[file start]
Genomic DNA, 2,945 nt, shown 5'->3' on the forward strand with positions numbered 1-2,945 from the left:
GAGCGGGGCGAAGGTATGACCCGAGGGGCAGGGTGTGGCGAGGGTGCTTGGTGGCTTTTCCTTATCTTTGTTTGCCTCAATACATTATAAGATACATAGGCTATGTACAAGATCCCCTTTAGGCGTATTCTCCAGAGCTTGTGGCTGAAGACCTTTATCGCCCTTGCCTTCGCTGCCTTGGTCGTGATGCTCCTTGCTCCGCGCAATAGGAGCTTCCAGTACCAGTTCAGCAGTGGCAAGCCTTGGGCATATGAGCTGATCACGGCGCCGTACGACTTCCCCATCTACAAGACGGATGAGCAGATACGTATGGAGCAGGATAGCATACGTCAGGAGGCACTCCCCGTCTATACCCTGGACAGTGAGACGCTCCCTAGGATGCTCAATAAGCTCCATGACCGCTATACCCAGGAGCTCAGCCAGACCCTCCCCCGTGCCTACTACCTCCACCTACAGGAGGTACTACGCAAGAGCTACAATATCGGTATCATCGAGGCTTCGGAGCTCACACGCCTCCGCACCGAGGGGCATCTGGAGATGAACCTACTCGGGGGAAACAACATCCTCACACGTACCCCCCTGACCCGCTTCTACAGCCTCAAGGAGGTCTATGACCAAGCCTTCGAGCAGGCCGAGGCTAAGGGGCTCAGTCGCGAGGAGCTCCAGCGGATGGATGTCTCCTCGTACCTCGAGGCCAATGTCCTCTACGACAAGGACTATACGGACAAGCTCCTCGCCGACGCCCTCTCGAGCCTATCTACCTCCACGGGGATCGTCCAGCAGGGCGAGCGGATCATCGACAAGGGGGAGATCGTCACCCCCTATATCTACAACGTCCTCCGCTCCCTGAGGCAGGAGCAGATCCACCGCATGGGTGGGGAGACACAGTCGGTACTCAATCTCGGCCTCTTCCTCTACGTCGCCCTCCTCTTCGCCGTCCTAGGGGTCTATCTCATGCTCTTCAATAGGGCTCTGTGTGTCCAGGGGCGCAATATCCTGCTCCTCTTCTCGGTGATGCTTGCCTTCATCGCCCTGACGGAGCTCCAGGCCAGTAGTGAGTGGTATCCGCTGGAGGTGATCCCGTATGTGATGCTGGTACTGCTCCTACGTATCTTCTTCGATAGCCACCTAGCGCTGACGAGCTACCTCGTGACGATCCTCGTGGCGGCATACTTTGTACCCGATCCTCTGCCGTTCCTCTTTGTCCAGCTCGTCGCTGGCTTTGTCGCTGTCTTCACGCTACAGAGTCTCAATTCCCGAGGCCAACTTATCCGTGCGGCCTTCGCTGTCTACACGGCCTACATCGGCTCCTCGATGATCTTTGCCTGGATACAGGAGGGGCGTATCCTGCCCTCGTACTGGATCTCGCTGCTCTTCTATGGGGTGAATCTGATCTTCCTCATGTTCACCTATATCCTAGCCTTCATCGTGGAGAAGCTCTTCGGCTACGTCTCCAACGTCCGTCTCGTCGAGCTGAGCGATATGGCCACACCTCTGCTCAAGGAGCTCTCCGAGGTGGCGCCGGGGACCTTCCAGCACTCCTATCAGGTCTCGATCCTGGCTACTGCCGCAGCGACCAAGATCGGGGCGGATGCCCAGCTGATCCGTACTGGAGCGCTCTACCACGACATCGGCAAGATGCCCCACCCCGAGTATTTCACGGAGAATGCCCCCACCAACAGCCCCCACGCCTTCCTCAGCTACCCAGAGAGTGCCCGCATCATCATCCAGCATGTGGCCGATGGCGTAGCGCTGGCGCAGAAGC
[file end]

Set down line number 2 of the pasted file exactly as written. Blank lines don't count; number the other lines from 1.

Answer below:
GAGCGGGGCGAAGGTATGACCCGAGGGGCAGGGTGTGGCGAGGGTGCTTGGTGGCTTTTCCTTATCTTTGTTTGCCTCAATACATTATAAGATACATAGGCTATGTACAAGATCCCCTTTAGGCGTATTCTCCAGAGCTTGTGGCTGAAGACCTTTATCGCCCTTGCCTTCGCTGCCTTGGTCGTGATGCTCCTTGCTCCGCGCAATAGGAGCTTCCAGTACCAGTTCAGCAGTGGCAAGCCTTGGGCATATGAGCTGATCACGGCGCCGTACGACTTCCCCATCTACAAGACGGATGAGCAGATACGTATGGAGCAGGATAGCATACGTCAGGAGGCACTCCCCGTCTATACCCTGGACAGTGAGACGCTCCCTAGGATGCTCAATAAGCTCCATGACCGCTATACCCAGGAGCTCAGCCAGACCCTCCCCCGTGCCTACTACCTCCACCTACAGGAGGTACTACGCAAGAGCTACAATATCGGTATCATCGAGGCTTCGGAGCTCACACGCCTCCGCACCGAGGGGCATCTGGAGATGAACCTACTCGGGGGAAACAACATCCTCACACGTACCCCCCTGACCCGCTTCTACAGCCTCAAGGAGGTCTATGACCAAGCCTTCGAGCAGGCCGAGGCTAAGGGGCTCAGTCGCGAGGAGCTCCAGCGGATGGATGTCTCCTCGTACCTCGAGGCCAATGTCCTCTACGACAAGGACTATACGGACAAGCTCCTCGCCGACGCCCTCTCGAGCCTATCTACCTCCACGGGGATCGTCCAGCAGGGCGAGCGGATCATCGACAAGGGGGAGATCGTCACCCCCTATATCTACAACGTCCTCCGCTCCCTGAGGCAGGAGCAGATCCACCGCATGGGTGGGGAGACACAGTCGGTACTCAATCTCGGCCTCTTCCTCTACGTCGCCCTCCTCTTCGCCGTCCTAGGGGTCTATCTCATGCTCTTCAATAGGGCTCTGTGTGTCCAGGGGCGCAATATCCTGCTCCTCTTCTCGGTGATGCTTGCCTTCATCGCCCTGACGGAGCTCCAGGCCAGTAGTGAGTGGTATCCGCTGGAGGTGATCCCGTATGTGATGCTGGTACTGCTCCTACGTATCTTCTTCGATAGCCACCTAGCGCTGACGAGCTACCTCGTGACGATCCTCGTGGCGGCATACTTTGTACCCGATCCTCTGCCGTTCCTCTTTGTCCAGCTCGTCGCTGGCTTTGTCGCTGTCTTCACGCTACAGAGTCTCAATTCCCGAGGCCAACTTATCCGTGCGGCCTTCGCTGTCTACACGGCCTACATCGGCTCCTCGATGATCTTTGCCTGGATACAGGAGGGGCGTATCCTGCCCTCGTACTGGATCTCGCTGCTCTTCTATGGGGTGAATCTGATCTTCCTCATGTTCACCTATATCCTAGCCTTCATCGTGGAGAAGCTCTTCGGCTACGTCTCCAACGTCCGTCTCGTCGAGCTGAGCGATATGGCCACACCTCTGCTCAAGGAGCTCTCCGAGGTGGCGCCGGGGACCTTCCAGCACTCCTATCAGGTCTCGATCCTGGCTACTGCCGCAGCGACCAAGATCGGGGCGGATGCCCAGCTGATCCGTACTGGAGCGCTCTACCACGACATCGGCAAGATGCCCCACCCCGAGTATTTCACGGAGAATGCCCCCACCAACAGCCCCCACGCCTTCCTCAGCTACCCAGAGAGTGCCCGCATCATCATCCAGCATGTGGCCGATGGCGTAGCGCTGGCGCAGAAGC